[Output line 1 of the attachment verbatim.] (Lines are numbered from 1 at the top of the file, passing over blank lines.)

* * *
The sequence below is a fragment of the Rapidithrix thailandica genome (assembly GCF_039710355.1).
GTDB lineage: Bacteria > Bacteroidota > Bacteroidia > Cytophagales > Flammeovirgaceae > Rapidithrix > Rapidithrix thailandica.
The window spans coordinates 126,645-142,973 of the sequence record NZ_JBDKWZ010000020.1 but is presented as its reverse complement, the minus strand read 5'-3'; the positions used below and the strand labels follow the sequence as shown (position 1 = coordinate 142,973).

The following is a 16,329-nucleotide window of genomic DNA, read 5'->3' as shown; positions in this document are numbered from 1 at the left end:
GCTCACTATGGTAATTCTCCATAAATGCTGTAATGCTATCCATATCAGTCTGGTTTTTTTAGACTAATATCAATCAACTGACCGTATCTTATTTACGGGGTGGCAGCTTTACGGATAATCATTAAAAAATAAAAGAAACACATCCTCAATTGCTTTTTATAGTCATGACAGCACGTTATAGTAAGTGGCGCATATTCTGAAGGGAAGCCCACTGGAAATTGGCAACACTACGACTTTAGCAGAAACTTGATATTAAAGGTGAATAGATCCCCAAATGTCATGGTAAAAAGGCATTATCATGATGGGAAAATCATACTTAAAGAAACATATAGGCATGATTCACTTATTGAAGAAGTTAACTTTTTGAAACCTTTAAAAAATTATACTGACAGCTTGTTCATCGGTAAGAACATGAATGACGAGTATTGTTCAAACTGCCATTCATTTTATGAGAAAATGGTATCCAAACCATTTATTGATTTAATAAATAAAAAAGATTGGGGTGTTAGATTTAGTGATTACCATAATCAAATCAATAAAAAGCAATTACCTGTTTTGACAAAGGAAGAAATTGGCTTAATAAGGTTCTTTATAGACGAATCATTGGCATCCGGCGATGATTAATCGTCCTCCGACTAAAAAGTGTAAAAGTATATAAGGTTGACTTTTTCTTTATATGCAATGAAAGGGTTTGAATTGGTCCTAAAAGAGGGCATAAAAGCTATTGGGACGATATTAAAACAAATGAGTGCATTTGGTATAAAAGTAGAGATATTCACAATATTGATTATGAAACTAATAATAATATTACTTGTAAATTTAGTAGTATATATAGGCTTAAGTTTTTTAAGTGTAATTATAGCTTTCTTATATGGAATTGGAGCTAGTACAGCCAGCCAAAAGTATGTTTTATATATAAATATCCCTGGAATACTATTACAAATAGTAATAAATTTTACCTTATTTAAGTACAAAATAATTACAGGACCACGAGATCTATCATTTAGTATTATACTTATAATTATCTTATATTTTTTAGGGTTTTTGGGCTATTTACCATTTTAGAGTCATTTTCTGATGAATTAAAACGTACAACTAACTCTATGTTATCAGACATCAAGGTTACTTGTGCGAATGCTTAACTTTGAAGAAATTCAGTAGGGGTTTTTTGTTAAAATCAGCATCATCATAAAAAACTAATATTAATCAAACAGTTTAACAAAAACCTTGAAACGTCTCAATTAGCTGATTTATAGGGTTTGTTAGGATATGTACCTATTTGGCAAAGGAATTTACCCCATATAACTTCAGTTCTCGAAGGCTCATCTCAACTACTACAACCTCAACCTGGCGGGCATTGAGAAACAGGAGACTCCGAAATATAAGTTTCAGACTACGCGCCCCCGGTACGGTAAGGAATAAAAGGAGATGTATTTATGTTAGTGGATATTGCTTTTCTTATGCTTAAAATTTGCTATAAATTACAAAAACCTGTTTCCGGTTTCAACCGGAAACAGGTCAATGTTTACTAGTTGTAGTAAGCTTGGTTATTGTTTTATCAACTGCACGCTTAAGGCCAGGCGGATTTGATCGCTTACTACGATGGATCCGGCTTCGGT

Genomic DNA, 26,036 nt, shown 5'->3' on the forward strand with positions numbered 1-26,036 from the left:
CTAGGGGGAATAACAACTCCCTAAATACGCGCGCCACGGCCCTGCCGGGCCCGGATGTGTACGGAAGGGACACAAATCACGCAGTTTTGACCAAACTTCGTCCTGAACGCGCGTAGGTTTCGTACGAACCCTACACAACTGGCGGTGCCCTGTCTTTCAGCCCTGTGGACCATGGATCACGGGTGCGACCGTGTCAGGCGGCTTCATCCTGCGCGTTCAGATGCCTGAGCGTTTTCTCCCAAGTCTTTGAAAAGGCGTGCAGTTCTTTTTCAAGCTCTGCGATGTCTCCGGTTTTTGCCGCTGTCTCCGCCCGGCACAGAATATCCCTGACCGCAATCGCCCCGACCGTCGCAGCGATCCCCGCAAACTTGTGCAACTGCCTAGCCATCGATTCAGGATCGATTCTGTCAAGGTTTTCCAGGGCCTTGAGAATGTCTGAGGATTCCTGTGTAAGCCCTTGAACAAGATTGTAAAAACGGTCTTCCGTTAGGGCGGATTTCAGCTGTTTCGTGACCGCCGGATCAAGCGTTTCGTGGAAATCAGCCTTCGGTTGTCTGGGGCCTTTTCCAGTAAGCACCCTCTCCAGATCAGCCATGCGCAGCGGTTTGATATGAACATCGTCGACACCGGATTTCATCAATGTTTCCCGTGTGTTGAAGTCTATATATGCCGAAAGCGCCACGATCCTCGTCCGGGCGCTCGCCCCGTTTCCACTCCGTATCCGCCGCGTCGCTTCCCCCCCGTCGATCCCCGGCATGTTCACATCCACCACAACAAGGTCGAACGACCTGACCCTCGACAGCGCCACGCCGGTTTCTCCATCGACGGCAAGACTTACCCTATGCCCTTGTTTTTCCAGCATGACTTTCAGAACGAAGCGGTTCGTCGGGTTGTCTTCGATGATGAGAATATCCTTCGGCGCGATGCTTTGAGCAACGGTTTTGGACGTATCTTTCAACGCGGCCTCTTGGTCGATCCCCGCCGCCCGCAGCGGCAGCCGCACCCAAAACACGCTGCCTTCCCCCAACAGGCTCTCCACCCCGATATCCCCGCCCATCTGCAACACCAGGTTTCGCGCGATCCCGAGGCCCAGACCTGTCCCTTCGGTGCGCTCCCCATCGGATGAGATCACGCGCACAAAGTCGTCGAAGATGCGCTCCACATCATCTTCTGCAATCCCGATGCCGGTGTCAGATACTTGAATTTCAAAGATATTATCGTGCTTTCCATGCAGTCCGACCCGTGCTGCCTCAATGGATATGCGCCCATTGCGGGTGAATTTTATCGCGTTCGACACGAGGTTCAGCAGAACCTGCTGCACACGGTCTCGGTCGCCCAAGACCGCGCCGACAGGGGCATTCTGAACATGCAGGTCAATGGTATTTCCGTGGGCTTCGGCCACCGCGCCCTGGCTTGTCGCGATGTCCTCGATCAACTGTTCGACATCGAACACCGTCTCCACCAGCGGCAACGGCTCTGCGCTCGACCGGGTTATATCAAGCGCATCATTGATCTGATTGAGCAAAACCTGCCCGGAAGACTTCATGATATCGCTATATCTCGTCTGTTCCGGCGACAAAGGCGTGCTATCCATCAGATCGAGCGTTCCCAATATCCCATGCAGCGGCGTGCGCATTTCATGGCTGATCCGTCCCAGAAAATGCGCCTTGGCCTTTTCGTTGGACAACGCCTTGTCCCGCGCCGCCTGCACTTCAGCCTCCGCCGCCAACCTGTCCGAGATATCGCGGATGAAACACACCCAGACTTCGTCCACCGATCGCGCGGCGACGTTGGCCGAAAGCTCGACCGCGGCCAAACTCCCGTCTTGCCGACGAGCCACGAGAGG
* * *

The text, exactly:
The sequence below is a fragment of the Rapidithrix thailandica genome (assembly GCF_039710355.1).